How to adjust bike brakes

How to adjust bike brakes?

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A bike brake is an important mechanism for controlling your bike. A properly working brake can ensure safety, while a poorly-working one may lead to serious accidents. Adjusting the brakes of your bicycle allows you to fine-tune them in order to achieve maximum stopping power, which is especially useful if your bike tends to wear down its shoes unevenly. In this article, we will give you a step-by-step procedure for adjusting your bike brakes.

How to adjust bike brakes?

How to adjust bike brakes

1. Brake pads need to be set a bit higher than the wheel rim so they slightly drag on it when released. If you can’t move your brake levers without excessive force, loosen your brake lever mounting nut and carefully bend the brake caliper arms outward as needed. Retighten your brake lever mounting nut.

2. After proper adjustment, it is important to “bed in” the brake pads and rims by making several tests stops from increasing speeds until you achieve full stopping power. You will need to make 10-15 stops (ideally down an increasing slope) while applying only moderate force on the levers; allowing the brakes to take hold naturally.

3. Finally, check that your brake pads are bedded-in by attempting to drag your fully applied brakes on dry pavement (versus wet, muddy or dusty streets). If they stop your bike immediately you should be okay. Once you have established proper brake function, perform another quick visual inspection of the brake cables and housings for fraying or other damage.

4. If you do not regularly ride your bicycle, it is advisable to give the brake system a thorough inspection at least once every month. Remember that brake pads are consumable components and will need replacement regularly (depending on how often you ride). Also, remember to regularly lubricate your cables especially if they are exposed to the elements.

5. Adjust your brake pads so that they are 2mm from the wheel rim when applied, this means they will require a bit of force to apply and release them but not so much as to damage the rim or tire.

6. An important part of setting up bicycle brakes is making sure they have enough clearance between the rims and the pads. The brake shoes need to be wide enough apart to allow the rim between them, though not so far as to jam against each other when forced together by hard pedaling. This will only happen with a very tight steering tube set up or a bike that is way too small for you.

7. To adjust your rim brakes, release any cable tension at the brake levers and insert a 2mm Allen key into the bolt which holds the brake shoe to its mounting point on the frame or fork.

This is best done with an Allen key which has a ball end because it will prevent you from scratching your rims as you tighten by feeling alone.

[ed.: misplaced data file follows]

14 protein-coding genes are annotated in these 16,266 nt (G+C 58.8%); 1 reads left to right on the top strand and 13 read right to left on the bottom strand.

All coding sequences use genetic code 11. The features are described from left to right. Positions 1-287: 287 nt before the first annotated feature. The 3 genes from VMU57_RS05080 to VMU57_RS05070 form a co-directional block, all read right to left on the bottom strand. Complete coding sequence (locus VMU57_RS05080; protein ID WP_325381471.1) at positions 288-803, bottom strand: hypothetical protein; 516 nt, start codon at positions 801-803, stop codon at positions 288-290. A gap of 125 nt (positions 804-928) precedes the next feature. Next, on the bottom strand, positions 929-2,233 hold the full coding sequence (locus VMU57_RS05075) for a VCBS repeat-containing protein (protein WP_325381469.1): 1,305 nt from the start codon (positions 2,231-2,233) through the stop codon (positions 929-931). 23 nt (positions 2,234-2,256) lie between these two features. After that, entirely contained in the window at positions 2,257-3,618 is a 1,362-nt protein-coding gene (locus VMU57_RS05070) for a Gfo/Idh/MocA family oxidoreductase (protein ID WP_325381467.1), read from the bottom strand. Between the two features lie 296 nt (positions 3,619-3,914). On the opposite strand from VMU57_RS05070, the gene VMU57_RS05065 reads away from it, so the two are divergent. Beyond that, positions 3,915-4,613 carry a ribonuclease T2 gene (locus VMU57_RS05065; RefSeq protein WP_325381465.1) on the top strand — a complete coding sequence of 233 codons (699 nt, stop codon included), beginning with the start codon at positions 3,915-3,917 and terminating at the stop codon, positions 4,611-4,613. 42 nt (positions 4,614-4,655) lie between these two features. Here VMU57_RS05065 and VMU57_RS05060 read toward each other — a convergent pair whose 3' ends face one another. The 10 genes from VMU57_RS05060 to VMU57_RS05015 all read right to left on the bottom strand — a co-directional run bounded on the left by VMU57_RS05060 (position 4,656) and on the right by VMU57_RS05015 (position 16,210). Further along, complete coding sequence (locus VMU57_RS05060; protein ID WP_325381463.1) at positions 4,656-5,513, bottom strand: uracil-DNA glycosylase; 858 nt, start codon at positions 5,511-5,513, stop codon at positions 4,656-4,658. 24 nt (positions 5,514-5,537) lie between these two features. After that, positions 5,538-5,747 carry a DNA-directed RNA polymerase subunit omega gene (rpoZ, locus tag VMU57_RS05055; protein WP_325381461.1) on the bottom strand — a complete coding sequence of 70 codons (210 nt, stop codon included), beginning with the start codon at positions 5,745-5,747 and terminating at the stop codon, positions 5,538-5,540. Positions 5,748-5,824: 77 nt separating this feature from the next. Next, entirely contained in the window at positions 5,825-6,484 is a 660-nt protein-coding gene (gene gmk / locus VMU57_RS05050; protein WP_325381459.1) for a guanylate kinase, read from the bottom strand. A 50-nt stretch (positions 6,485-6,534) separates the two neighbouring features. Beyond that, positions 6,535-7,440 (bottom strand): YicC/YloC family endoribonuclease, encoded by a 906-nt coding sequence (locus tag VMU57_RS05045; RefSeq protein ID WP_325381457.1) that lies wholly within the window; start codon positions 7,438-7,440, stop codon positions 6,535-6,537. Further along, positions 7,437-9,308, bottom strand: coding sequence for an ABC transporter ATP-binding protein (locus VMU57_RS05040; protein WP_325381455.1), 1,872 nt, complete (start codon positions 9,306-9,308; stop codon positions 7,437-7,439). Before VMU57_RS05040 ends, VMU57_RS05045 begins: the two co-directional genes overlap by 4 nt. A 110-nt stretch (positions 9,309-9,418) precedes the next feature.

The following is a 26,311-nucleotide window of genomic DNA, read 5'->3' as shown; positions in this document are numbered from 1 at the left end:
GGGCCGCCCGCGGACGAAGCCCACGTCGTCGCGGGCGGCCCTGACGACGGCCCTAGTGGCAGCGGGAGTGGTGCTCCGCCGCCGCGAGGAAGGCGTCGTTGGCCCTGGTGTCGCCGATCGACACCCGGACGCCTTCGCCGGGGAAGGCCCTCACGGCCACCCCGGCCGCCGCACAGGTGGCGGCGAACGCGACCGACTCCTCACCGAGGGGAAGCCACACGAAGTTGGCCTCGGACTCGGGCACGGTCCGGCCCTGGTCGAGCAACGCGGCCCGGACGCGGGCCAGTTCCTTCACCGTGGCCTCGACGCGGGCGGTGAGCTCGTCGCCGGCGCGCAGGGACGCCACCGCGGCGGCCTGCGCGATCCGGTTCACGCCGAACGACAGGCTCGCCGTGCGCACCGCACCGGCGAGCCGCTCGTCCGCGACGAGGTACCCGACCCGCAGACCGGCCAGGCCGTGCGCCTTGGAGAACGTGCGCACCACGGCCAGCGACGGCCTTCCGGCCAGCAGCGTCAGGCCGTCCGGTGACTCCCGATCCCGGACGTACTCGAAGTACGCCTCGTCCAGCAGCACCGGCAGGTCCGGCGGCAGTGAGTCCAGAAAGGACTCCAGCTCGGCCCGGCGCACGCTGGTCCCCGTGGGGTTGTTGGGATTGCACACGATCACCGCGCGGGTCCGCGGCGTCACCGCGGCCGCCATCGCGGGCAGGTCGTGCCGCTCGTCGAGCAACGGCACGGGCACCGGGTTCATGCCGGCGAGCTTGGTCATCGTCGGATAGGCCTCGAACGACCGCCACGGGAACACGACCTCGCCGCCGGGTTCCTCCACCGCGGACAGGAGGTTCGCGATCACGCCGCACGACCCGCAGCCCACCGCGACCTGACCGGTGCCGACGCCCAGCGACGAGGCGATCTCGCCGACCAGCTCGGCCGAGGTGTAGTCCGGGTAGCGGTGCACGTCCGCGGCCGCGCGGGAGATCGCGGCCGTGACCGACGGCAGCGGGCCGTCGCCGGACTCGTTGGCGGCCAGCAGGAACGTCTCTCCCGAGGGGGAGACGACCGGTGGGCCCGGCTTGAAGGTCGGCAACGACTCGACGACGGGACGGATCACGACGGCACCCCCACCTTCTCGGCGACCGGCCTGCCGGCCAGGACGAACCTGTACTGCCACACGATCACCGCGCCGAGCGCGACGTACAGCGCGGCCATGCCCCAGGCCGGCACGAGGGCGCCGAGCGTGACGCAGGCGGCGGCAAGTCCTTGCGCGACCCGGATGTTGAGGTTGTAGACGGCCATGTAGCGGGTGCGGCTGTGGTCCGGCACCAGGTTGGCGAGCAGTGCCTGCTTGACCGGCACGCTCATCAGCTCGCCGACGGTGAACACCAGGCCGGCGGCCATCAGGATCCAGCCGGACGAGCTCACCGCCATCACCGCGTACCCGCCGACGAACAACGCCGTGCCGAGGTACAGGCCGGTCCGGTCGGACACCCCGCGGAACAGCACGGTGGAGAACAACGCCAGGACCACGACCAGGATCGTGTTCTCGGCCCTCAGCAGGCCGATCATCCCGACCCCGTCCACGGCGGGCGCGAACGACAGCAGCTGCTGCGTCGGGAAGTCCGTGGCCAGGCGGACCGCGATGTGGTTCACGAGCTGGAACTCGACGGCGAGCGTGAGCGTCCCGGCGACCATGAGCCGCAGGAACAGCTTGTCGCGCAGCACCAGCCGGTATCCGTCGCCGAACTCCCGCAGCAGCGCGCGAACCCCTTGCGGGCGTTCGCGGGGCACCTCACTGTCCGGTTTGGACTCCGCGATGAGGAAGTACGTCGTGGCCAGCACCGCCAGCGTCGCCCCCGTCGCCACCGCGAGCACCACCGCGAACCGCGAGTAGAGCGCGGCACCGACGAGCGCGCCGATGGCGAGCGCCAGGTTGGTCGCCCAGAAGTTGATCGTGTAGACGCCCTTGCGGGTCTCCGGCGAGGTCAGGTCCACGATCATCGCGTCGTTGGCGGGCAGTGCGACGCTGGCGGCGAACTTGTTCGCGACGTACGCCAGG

8. Both sides of the brake should be adjusted equally so the wheel spins true. Once you have set your brakes up, make sure they hold firmly by riding at high speed and applying full braking power before releasing the bike to a stop.

9. If this doesn’t work, shift down into an easier gear; if it still doesn’t work, check your brake levers to see if they are properly connected. If you have caliper brakes, make sure the cable runs smoothly through the spring or spring-loaded arm on each side of the bike.

10. Check that the smaller centering screw on each end is adjusted correctly – it should push up against its spring with just enough force to center the brake shoes to the rim. If you find that the calipers are not centered on your wheel rims, tighten or loosen each pad positioning bolt accordingly.

11. The mounting bolt should be tightened securely; if it’s too tight, it could warp (bend) the brake shoe and/or make it difficult to adjust later. Make sure that the brake adjusters are not backed all the way out, allowing the brake shoes to project too far from their holders, because this could make it difficult to center your brakes on your rims.

12. If you find that the rear brake is rubbing up against your tire or other parts of your bike when applying light pressure with an open hand, your levers are too low and you should raise them accordingly.

13. Make sure that the brake shoes are not rubbing against each other or resting on the tire when closed; try leaning your bike on its kickstand to allow gravity to push the brakes down further.

14. If after making these adjustments your caliper brakes still rub on the tire when closed, you may need to readjust the tension on your brake cable. There should be no play in the wire at this point – if there is, tighten it by turning your barrel adjuster a half-turn or so.

Conclusion

There are a lot of things to remember when adjusting your brakes, but it’s usually a simple job that only requires a little know-how and patience. The most important thing is to ensure that the brake shoes have enough clearance from the rim, so they won’t rub or catch on it under pressure.

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